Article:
–          It is very advantageous to buy currencies in these cities with US dollars. The rate of exchange is much higher than normal. As I had received this tip earlier from a friend who was here two months ago, I came here prepared and I purchased a lot of Colombian pesos with US dollars. I hope they do not turn out to be fake.

–          During the first three days  I spent in Leticia there were quite a few showers. For about 15-20 minutes, it would pour a great deal, followed by the reappearance of the sun.

–          As I had arrived Colombia, I felt the presence of Latin culture. The colorful lives, the constantly reverberating Latin music on the streets, people always ready to dance. My first impressions are very positive.

–          As I had arrived the city in the evening dark, I had felt unsafe until I found a place to stay. However, after spending three days, I later decided that the city way quite safe

–          I travelled to a zoo situated in the middle of the forest that is 11 km away from the city. I had the opportunity to see allegators, giant snakes, pre-historic turtles, tarantula and other animals alike that are native to these lands.

–          Afterwards, I strolled around in the forest, a distance of 7-8 kilometers. I passed through small communities.

–          I had to sell the hammock and the mosquito net that I had purchased in Iquitos to the hotel owner in Leticia without ever using them once. Not deliberately, I even profited from this transaction because of the price difference between Peru and Colombia.

–          My original plan was to embark on one of the cargo ships departing from Leticia and travel to the largest and the capital city of the Amazon Manaus in 4 days. Afterwards I was going to travel to Venezuella by taking a 40 –hour bus trip. However, I had already been receiving information regarding the frequent attacks by the guerillas on the buses that travel between Brazil and Venezuella. In addition, one Colombian man also told me that his partner was attacked this way and that Veneuella was in general very unsafe. I decided to alter  my route.

–          I could have still travelled to Manaus by ship, as these ships are safer relative to the ones in Peru. However, as it would have been very difficult and expensive to travel to Venezuella by means other than land, I completely cancelled my plan.

–          I decided to fly to the capital of Colombia Bogota from Leticia. While I was checking the prices of flights, I realized that it was possible to pay a little extra money and fly to even another city. So I purchased a plane ticket to the city on the Carabbian sea, Barranquila with a minimal difference in price.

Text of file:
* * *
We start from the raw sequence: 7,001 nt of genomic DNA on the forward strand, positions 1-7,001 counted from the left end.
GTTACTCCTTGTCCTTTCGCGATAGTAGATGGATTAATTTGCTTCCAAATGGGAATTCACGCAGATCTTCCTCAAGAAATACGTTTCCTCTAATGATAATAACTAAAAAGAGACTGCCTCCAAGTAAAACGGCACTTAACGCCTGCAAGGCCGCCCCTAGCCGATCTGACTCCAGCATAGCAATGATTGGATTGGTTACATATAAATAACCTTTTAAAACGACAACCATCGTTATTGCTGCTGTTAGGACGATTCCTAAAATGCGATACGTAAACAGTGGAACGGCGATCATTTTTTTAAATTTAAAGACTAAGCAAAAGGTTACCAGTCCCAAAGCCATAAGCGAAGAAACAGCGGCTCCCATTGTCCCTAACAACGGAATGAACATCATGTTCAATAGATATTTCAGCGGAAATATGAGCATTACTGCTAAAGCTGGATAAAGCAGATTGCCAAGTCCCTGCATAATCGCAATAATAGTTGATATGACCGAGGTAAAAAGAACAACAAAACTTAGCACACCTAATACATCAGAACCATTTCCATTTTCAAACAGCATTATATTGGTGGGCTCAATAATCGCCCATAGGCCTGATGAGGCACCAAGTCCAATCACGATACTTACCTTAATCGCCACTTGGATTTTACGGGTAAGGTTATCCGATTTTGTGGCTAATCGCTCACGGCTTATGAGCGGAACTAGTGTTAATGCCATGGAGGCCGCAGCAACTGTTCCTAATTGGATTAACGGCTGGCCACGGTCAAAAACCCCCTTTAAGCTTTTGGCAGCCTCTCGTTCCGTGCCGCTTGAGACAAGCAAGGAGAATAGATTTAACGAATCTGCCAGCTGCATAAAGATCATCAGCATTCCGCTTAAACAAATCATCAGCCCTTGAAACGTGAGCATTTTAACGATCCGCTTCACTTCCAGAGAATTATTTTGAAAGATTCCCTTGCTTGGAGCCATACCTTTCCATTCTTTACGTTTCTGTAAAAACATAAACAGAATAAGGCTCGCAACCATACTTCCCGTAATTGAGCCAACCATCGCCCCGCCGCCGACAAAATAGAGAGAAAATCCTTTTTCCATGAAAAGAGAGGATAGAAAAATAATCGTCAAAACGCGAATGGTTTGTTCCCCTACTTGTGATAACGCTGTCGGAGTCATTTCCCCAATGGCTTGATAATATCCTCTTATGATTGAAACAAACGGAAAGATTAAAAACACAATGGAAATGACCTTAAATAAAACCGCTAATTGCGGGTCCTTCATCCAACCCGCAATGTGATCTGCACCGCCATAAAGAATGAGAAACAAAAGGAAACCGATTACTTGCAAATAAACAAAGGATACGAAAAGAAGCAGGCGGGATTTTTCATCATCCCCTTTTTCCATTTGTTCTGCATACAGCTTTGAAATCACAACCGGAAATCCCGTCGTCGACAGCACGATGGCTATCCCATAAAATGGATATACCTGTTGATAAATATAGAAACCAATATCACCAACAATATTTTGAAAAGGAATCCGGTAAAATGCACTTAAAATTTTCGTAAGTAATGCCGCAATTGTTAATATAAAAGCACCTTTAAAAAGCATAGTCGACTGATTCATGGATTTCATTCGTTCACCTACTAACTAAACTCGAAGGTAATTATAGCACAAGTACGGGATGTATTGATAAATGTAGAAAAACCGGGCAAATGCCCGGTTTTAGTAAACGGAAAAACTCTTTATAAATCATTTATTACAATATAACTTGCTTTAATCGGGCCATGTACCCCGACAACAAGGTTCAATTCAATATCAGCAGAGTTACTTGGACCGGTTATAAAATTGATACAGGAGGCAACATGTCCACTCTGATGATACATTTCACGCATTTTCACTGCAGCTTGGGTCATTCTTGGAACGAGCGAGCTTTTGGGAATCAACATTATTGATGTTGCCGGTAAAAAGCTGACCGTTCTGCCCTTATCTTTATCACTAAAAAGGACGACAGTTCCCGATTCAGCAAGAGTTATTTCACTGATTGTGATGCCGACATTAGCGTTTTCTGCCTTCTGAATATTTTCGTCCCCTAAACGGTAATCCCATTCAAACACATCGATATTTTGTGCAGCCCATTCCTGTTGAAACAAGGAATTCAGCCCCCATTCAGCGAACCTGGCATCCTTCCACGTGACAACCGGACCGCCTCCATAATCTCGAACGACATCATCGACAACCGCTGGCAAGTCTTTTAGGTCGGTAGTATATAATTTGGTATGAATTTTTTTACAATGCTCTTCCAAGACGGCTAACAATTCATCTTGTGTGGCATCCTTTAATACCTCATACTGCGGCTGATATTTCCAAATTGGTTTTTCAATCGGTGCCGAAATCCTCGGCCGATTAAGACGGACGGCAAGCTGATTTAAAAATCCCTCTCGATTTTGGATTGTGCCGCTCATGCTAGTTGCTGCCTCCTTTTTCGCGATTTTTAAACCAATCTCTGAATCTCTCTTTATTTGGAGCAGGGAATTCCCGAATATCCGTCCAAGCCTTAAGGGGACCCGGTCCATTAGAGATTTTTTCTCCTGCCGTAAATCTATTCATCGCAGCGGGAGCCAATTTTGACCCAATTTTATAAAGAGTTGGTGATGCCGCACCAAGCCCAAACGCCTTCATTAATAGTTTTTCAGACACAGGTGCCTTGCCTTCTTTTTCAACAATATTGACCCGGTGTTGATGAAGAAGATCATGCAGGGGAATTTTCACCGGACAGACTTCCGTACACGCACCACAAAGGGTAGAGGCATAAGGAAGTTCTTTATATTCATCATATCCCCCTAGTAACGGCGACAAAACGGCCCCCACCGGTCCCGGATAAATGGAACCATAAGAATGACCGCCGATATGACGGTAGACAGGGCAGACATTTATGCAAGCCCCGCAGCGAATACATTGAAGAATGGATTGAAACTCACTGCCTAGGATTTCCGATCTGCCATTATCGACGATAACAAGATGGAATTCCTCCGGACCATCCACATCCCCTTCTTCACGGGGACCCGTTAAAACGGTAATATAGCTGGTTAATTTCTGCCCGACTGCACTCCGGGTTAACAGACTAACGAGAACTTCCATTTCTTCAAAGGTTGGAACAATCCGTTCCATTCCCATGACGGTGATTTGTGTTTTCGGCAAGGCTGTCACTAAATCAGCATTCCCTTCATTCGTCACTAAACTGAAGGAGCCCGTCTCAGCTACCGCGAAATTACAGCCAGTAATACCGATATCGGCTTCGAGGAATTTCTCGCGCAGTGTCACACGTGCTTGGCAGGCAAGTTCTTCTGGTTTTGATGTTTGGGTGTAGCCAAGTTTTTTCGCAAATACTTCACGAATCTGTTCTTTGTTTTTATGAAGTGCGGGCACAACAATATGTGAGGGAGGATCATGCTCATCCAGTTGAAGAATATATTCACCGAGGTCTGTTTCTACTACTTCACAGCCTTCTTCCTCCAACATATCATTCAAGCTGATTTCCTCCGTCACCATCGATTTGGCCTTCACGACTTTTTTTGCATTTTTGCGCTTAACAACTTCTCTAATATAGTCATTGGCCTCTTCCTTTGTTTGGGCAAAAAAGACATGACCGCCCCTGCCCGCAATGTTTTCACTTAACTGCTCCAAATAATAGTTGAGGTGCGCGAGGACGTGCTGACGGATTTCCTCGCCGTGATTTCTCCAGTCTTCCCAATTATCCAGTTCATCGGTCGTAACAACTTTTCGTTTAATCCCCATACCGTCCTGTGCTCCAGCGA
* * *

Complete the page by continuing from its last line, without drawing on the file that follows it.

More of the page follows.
–          As I am writing these lines, I am flying from Bogota to Barranquila. If I don’t change my mind I will take the bus from Barranquila to Cartagena. I will enjoy the sun and sand on the Carabbian beaches.

–          With this flight, I will also re-enter the northern hemisphere for the first time after nine-and-half months.

Engin Kaban

October 30th 2010 – Santa Marta

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6 Responses to “The Amazon Times 2: Leticia”

  1. il Piergi said

    Welcome back in the north!

    Cartagena is a beautiful city, one of my favourites in Colombia. It is a little hard to CouchSurf there, but you should try nevertheless: this is the typical city where you can use insider tips!

    A little word of advice: if you are after Caribbean beaches, I’m afraid you’ll be disappointed by those around Cartagena. You’ll be better off in Taganga, just after Santa Marta, and way better in Coveñas, but the latter is around four hours on the west from Cartagena.

    Take care!

    • Yeah man. Thanks for the advices.

      Stayed in Cartagena for more than 2 weeks, loved it. And now got stuck in Santa Marta for the last 4 days 🙂 Hopefully heading to Tayrona tomorrow. And this afternoon to Taganga to have a look (maybe will love it there too).

      Latin America is Colombia! For sure! 🙂

      Engin.

  2. Dan Locke said

    I love your adventures Engin… I am traveling through Ecuador in December through February. Perhaps our paths will intersect!

  3. Miguel Bichara said

    Yes, Colombia is wonderful. I loved it when I was there in 2005. But Brazilian beaches are way better…

    The flaw in your post is that you were already in the northern hemisphere when in Bogota. In fact you entered it back during your flight from Leticia to Bogota…

    Take care, my friend!

    • 🙂 Jajaja, so, may I accept this as a re-invitation to Brazilian beaches? 🙂

      And yes, you’re right about the ecuador-crossing thing. By now been in northern hemisphere for quite long…

      Engin.